To be a denier in 1918 (give or take a few years) was to be a backer of fascism via Mussolini and Hitler. Why do we expect this time to be any different? Anyone who sees the world clearly recognizes that massive changes are afoot. The only question is how to react to these changes.

The election of Bolsonaro & Trump, the ubiquity of surveillance, the demonization of immigration and minorities and so on are better read as the conservative response to climate change – and world change more broadly – than as a return to some medieval or tribal values.

They are reading history as well or better than progressives are; it's just that they're choosing to respond differently.


The latest IPCC report confirms what many of us have believed for awhile: Even 1.5° warming will be hard on India and anything higher will be catastrophic. I just don’t see how we are going to stop that from happening. The west is developing systems that will help it respond to the climate crisis – and in my opinion, much of it will be shirking its responsibility for the crisis and militarizing climate response so that they can keep people who are trying to escape calamities out of their borders.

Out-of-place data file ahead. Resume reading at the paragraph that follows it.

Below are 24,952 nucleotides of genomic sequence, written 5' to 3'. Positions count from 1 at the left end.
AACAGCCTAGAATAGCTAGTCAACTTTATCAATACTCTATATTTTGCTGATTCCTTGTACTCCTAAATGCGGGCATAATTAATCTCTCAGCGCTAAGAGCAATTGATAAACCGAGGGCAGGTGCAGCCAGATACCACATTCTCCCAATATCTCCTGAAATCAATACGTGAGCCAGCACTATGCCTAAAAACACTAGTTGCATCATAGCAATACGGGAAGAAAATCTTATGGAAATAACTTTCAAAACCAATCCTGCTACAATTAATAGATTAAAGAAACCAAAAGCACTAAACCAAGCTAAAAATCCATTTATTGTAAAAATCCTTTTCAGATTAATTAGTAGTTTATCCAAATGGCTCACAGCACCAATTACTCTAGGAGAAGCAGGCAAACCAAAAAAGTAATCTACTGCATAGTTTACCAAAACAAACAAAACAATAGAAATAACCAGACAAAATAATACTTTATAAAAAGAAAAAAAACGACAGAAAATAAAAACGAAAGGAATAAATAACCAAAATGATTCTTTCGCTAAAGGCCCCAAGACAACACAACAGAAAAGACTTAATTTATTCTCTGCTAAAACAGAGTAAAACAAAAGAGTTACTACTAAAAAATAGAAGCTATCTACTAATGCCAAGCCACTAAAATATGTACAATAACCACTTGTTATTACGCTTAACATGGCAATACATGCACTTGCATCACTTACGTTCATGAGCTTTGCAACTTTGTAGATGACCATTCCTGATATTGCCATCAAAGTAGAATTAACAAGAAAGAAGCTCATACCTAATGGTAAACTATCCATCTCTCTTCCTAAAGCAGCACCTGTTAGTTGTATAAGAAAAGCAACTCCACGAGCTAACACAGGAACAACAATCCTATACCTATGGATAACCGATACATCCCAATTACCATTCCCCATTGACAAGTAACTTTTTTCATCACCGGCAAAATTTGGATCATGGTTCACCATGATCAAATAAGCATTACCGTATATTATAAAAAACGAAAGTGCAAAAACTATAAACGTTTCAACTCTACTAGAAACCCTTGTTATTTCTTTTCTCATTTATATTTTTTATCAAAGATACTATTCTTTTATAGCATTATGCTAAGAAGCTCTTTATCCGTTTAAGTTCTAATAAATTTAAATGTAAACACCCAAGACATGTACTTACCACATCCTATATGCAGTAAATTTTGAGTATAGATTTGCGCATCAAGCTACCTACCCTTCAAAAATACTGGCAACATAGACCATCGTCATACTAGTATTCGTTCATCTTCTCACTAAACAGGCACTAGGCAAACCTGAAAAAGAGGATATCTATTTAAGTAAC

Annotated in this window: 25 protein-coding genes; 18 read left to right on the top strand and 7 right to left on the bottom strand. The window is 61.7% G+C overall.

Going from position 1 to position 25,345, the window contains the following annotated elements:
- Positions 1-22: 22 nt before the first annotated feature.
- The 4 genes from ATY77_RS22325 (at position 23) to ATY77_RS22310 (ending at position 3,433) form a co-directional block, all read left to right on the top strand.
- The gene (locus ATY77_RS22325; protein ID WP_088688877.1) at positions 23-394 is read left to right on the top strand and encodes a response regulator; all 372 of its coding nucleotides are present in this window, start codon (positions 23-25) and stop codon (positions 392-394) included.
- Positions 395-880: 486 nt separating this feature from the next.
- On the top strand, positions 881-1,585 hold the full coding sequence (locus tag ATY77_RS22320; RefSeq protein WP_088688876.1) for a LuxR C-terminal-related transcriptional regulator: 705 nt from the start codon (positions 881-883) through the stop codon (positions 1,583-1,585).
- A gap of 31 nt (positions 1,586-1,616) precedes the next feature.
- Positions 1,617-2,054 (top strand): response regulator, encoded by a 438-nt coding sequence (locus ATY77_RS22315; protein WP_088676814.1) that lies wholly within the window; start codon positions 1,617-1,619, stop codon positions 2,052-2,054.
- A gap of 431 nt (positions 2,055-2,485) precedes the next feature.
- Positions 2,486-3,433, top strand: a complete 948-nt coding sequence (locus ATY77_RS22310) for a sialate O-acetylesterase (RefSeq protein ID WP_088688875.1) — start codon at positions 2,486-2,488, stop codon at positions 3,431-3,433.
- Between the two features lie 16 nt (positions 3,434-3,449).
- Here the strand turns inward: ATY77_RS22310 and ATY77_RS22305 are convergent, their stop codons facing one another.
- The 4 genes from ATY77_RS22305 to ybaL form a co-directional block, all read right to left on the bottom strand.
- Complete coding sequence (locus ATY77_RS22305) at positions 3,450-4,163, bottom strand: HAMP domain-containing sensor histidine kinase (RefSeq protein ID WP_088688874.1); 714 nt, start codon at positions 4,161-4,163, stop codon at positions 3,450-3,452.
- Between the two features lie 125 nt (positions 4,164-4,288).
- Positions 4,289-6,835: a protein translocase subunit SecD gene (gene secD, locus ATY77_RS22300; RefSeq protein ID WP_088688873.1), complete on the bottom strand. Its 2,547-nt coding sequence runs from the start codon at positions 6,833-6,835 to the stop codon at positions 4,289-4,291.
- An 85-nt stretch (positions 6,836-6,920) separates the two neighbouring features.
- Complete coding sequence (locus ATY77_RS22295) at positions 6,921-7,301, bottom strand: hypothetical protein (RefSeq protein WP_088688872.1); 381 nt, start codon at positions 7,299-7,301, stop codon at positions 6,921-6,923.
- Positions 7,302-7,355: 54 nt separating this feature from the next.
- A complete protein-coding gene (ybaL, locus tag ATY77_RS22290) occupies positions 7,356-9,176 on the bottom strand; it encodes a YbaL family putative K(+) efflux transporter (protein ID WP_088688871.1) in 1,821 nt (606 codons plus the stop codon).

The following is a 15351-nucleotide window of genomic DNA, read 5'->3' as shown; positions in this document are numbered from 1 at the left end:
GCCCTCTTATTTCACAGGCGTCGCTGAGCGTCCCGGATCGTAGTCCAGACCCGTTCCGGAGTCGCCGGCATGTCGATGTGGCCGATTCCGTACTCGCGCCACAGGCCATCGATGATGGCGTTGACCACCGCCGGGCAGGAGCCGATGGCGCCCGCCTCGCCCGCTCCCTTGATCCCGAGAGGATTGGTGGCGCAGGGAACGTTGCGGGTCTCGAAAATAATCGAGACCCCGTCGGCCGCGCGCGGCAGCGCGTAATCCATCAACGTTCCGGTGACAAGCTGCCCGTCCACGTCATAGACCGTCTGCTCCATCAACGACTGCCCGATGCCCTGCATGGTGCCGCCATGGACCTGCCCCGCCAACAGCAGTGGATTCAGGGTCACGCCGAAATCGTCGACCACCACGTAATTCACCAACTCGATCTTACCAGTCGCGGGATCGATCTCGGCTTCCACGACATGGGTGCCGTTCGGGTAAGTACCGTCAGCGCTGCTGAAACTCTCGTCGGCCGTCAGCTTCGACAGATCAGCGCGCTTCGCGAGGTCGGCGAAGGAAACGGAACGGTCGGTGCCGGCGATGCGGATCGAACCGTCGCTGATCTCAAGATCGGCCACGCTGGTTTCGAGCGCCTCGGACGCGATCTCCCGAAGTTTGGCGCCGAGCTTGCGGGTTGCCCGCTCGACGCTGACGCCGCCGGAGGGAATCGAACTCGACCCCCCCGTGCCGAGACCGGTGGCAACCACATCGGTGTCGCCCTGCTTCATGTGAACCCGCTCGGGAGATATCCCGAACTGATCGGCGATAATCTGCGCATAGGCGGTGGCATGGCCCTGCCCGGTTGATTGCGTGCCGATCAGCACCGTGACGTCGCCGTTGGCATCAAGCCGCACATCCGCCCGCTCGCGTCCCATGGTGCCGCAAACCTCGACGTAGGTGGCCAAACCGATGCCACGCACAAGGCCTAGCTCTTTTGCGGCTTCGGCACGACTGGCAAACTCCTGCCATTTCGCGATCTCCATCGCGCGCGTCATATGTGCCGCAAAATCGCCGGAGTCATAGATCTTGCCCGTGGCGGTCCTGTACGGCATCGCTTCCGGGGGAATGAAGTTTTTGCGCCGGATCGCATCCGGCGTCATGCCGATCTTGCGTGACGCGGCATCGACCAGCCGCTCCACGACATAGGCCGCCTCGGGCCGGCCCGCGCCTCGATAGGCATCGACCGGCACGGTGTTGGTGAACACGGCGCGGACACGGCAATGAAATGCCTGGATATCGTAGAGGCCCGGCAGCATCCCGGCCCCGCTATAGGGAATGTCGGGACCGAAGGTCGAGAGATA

There isn’t much I can do about that right now, so I am going to be silent on that issue. However, where I believe we can do something is in imagining, implementing and scaling an Indian response to this emergency. We are ramping up a consumption driven fossil fuel economy just when it’s unsustainable and unjust everywhere and simply suicidal for us.

Historically, we are a forest and farm civilization, with reverence towards the non-human world and kindness towards all its creatures. That's one of our great achievements. Yet, here we are ripping open the earth for what, ten more packets of kurkure? This madness has brought us within a stroke of midnight with Pralaya around the corner.

If that's not a wake up call, I don't know what is.

#ClimateChange #India

Here's why I am deeply skeptical of the moral compass of the climate movement.

First order of business: ban the use of the phrases “saving the planet/good for the planet.”

Consider how the latter is used in this article (all quotes below are from the article):

“Years ago, we observed that people didn’t just want food that’s good for them, they also wanted food that’s good for the planet.”